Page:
Arizona Birds

General Bird Chat
Just like it says general bird talk. NOT bird Hunting
Bird Hunting Chat – Click Here

Bird Watching
Where to go, what you’ll see, what gear to use this is the place to chat about bird watching

Birds of Prey
These ain’t no chickens, these are the cool ones and you can talk about the hawks, eagles and other birds of prey here.

American Crow (Corvus brachyrhynchos)
The common crow is charcoal black in color. It is approximately 17-21 inches in length. Two other very common species within the Corvidae family are the fish crow and the raven. The fish crow tends to be smaller than the common crow (17 inches) while the raven tends to be larger (20-27 inches). A fan shaped tail characterizes the common crow whereas the raven has a wedged shaped tail. Another feature of the common crow is its steady flapping flight, which is different from the soaring. Another difference between the crow and the raven is their calls. The common crow’s call is a “caw-caw” or “caa-caa” sound, while the common raven’s call is a varied, deep, guttural croaking, “wonk-wonk”. The fish crow call is also unlike that of the common crow, either a nasal “kwak” or a nasal two noted “ah-ah.”

Cactus Wren (Campylorhynchus brunneicapillus)
The cactus wren is an active, inquisitive, and adaptable bird found commonly in most Arizona deserts, making it an appropriate choice for the state bird.  Largest wren in United States. Both sexes with dull, rusty crown, streaked back, heavily spotted breast, tawny-colored sides and belly; wing and tail feathers barred black and white (showing a white tail band in flight); conspicuous broad white stripe over eye. No differences between breeding and nonbreeding plumage. The tail is not usually held cocked as in most other wrens. Juveniles resemble adults but have lighter, smaller chest spots and shorter tails. The song is a low raspy cha cha cha cha cha, very reminiscent of a car’s engine trying to turn over on a cold winter day.

The genus Campylorhynchus is derived from Greek words meaning curved beak. The specific epithet is derived from the Latin brunneus meaning brown and capillus meaning hair, in reference to the wren’s brown cap and back.

Common Barn Owl (Tyto alba)
Medium sized owl usually white. Commonly found everywhere in the United States and elswhere

Great Blue Heron (Ardea herodias)
39-52″ Sexes similar Huge long-legged long-necked wader Usually holds neck in an “S” curve at rest and in flight Long, thick, yellow bill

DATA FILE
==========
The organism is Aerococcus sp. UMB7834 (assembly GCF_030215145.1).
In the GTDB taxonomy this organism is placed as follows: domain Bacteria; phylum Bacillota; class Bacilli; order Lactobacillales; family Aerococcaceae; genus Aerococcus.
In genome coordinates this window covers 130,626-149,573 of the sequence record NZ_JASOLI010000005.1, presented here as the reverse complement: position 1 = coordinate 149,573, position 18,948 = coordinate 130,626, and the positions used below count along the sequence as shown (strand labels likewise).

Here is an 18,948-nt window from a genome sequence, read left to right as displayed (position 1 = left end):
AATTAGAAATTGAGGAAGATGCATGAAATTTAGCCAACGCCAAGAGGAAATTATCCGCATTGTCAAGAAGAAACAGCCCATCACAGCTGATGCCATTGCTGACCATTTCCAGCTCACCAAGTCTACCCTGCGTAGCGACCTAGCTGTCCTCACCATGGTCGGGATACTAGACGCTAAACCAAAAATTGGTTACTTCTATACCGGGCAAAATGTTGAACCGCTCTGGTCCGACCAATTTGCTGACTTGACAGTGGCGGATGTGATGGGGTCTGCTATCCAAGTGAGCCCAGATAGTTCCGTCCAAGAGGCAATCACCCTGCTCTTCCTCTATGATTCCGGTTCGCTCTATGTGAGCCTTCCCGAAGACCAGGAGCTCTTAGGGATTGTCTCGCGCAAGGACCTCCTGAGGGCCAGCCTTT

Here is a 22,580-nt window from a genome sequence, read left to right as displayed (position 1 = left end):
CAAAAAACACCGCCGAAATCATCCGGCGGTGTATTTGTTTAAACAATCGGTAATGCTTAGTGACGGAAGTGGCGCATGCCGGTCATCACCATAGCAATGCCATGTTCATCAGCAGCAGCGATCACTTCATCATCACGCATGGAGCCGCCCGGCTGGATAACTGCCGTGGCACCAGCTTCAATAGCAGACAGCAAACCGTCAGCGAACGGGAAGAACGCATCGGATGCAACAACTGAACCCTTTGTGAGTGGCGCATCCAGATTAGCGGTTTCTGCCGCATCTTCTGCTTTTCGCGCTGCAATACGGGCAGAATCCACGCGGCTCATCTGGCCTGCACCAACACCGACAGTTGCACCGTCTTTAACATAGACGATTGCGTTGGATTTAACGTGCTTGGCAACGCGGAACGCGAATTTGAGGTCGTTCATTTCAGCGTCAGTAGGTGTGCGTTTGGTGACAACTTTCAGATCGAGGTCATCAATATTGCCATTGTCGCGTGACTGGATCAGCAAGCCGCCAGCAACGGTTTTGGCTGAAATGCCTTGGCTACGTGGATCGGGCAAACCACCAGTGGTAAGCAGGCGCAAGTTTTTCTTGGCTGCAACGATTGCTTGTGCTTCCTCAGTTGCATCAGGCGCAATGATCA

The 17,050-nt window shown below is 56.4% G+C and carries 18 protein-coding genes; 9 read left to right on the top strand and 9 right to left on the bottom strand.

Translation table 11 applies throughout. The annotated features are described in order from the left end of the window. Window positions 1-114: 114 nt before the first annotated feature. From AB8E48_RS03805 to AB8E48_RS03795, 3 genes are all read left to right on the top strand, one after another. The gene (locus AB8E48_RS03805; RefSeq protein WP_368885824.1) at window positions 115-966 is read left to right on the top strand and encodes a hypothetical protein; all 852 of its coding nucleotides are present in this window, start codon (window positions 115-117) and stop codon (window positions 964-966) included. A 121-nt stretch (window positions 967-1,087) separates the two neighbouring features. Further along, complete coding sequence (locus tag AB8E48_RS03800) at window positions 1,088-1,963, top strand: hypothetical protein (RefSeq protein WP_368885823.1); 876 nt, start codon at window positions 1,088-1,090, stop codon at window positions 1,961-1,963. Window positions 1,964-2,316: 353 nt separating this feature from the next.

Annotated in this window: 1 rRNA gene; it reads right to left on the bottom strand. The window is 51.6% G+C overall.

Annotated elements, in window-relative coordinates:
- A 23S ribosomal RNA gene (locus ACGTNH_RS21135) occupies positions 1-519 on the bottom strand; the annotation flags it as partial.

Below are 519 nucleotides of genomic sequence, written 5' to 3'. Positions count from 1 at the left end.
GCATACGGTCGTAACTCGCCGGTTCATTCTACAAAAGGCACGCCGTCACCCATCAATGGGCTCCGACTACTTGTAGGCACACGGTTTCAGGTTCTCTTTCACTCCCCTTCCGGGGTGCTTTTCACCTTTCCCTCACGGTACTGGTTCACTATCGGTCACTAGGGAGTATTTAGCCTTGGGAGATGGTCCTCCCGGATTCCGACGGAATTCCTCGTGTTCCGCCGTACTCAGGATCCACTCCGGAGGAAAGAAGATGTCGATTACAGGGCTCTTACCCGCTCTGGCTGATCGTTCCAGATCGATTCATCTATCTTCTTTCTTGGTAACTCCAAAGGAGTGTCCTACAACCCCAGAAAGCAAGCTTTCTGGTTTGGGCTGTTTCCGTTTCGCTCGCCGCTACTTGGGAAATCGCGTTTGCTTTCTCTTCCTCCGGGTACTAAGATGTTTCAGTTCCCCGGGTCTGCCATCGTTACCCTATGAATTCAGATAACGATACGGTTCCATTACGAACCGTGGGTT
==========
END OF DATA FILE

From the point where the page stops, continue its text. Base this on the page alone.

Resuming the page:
Harris’s Hawk (Parabuteo unicinctus)
Adult plumage is dark brown with brownish-red shoulders, leg feathers, and wing coverts. The tail is dark brown with white upper tail coverts, base, and terminal band. The beak, face, cere, and legs are yellow in color. Immatures have a streaked breast with barring on the wings and tail. Color markings on the shoulder, terminal band, and base of the tail are less distinct.

Turkey Vulture (Cathartes aura)
The Turkey Vulture is one of North America’s largest birds of prey. It reaches a length of 32 inches with a wing span of 6 feet. Its overall color is brown-black with a featherless, red head, white bill and yellow feet among mature adults. Immature birds have a darker face. Although usually silent, the bird will occasionally emit a soft hiss or groan. In flight, the Turkey Vulture rocks from side to side, rarely flapping its wings which are held at a V-angle called a dihedral. Silver-gray flight feathers look lighter than the black lining feathers of the underwing. Its long tail extends beyond its legs and feet in flight.

Endangered Birds of Arizona

Ferruginous hawk (Buteo regalis)
Genus: Buteo (BEW-tee-oh), which is from a Latin word meaning falcon or hawk. Commonly describes a group of medium to large birds of prey that have long and broad rounded wings and short tails. These birds are masters at soaring for long periods of time. Twelve species of buteos breed in North America north of the Mexico border.

Species: Regalis (reg-AY-liss), from Latin meaning “kingly” or “royal.” These are the largest of the buteos.

Common name: Ferruginous (fer-OO-jin-us) means “rusty color” and refers to the coloration of the birds wing and legging feathers.

Sexes are alike, females average just a bit larger than males. Two color morphs occur, with intermediates. Light morph: Rust colored back and shoulders; head paler, grayish and streaked, and white tail has pale rust wash on end. Undersides are white with limited streaking and rusty spots; leg feathers rust colored on adults, white on juveniles. Large, white crescent-shaped patches occur on the upperwing surface on the primaries. Beneath the wing, large dark comma-shaped patches occur at the wrists. Dark morph: Entire head and body and wing surfaces are dark brown to cinnamon-colored. The yellow gape (mouth) stripe is visible. Upper surface of wing at the base of the primaries shows the white “window”, similar to light morphs.

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